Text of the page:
• About Farm School

    "There are obviously two educations. One should teach us how to make a living and the other how to live."
    James Adams, from his essay "To 'Be' or to 'Do': A Note on American Education", 1929

    We're a Canadian family of five, farming, home schooling, and building our own house. I'm nowhere near as regular a blogger as I used to be.

    The kids are 18/Grade 12, 16/Grade 11, and 14/Grade 10.

    Contact me at becky(dot)farmschool(at)gmail(dot)com

  • Notable Quotables

    "If you want a golden rule that will fit everybody, this is it: Have nothing in your houses that you do not know to be useful, or believe to be beautiful."
    William Morris, from his lecture "The Beauty of Life"

    "‘Never look at an ugly thing twice. It is fatally easy to get accustomed to corrupting influences."
    English architect CFA Voysey (1857-1941)

    "The world of books is the most remarkable creation of man. Nothing else that he builds ever lasts. Monuments fall, nations perish, civilizations grow old and die out; and, after an era of darkness, new races build others. But in the world of books are volumes that have seen this happen again and again, and yet live on, still young, still as fresh as the day they were written, still telling men’s hearts of the hearts of men centuries dead."
    Clarence Day

    "Anyone who has a library and a garden wants for nothing."

    "Histories make men wise; poets, witty; the mathematics, subtile; natural philosophy, deep; moral, grave; logic and rhetoric, able to contend."
    Sir Francis Bacon, "Essays"

    "The chief aim of education is to show you, after you make a livelihood, how to enjoy living; and you can live longest and best and most rewardingly by attaining and preserving the happiness of learning."
    Gilbert Highet, "The Immortal Profession: The Joys of Teaching and Learning"

    "Good judgment comes from experience. Experience comes from bad judgment."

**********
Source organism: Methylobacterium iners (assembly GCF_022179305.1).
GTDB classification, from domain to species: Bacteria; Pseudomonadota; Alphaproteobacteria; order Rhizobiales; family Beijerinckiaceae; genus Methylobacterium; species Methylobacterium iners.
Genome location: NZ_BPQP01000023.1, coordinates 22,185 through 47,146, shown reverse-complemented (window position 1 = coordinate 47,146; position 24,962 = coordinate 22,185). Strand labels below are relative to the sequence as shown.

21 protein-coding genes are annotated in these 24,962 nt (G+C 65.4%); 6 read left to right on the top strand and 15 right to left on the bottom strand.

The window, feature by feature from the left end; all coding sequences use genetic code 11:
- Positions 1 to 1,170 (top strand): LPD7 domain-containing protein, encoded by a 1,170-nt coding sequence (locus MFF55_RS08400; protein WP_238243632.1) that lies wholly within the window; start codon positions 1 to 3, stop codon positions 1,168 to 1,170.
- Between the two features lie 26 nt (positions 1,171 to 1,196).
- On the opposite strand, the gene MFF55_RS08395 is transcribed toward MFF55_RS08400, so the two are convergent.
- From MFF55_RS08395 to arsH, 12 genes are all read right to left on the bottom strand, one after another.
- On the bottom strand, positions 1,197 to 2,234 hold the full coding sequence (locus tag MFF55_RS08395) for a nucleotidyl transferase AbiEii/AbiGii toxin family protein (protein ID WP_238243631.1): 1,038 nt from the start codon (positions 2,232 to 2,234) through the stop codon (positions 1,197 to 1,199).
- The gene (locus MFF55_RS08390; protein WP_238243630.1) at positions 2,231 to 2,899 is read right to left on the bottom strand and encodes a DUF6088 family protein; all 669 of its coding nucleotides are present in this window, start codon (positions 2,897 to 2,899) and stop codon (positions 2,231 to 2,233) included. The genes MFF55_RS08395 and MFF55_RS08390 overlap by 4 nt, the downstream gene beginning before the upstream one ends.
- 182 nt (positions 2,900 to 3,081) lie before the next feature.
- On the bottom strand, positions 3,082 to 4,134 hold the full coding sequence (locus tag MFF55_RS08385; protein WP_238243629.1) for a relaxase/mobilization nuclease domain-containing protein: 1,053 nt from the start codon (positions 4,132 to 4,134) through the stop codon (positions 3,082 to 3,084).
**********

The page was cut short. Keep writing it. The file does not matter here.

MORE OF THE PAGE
Walter Wriston

    "I'd like to give you a piece of my mind."
    "Oh, I couldn't take the last piece."
    Ginger Rogers to Frances Mercer in "Vivacious Lady" (1938)

    "No race can prosper till it learns that there is as much dignity in tilling a field as in writing a poem."
    Booker T. Washington

    "Please accept my resignation. I don’t care to belong to any club that will have me as a member."
    Attributed to Groucho Marx in "The Groucho Letters" by Arthur Sheekman

    "If you can't say something good about someone, sit right here by me."
    Alice Roosevelt Longworth

    "If we bring a little joy into your humdrum lives, we feel all our hard work ain't been in vain for nothin'."
    Jean Hagen as "Lina Lamont" in "Singin' in the Rain" (1952)
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We had the radio on in the truck as we were finishing up chores and heading home for lunch today when we heard a story on CBC about Louison Fosseneuve, aka Captain Shot — “At six foot three, with hawk-like features, scraggy beard, and piercing eyes, he looked more like a gunslinger from the American wild west than the king of the Athabasca scowmen.”  That got the kids’ attention right away.

What got mine was a comment about the Captain by none other than Emily Murphy, the first woman magistrate in the British Empire and one of the Famous Five.  As she wrote of their 1912 meeting in her book Seeds of Pine (under her pen name, Janey Canuck):

“Antoine presents me to Captain Shot, an Indian who has been on this river for forty-eight years. The captain is seventy-three* . … I say that Antoine “presents me” and I say it advisedly, for the North levels people, by which is meant the primitive north where they live with nature. In this environment, the man who builds boats and supplies food or fuel, is the superior of the man or woman who writes, or pronounces theories. I may be able to hoodwink the people up south as to my importance in our community, but it is different here.”

You can read more about Captain Shot and his adventures here at the Lac La Biche Mission Historical Society website, which is a particularly comprehensive, well researched, and well written source of provincial history.


3 Responses

  1. What an absolutely great blog, so full of resources, I will come back again to check out some of the links you gave, especially the “non-fiction” links. I loved the photos of the new-born colt.

  2. “BETTER DROWNED THAN DUFFERS IF NOT DUFFERS WON’T DROWN.” Oh yes, we love these books very much, they even have a couple movies… : )

  3. Welcome, Lisa Anne, and thanks so much for the kind words! I’ll have to put up some new pictures of Daisy the colt, who is thriving.

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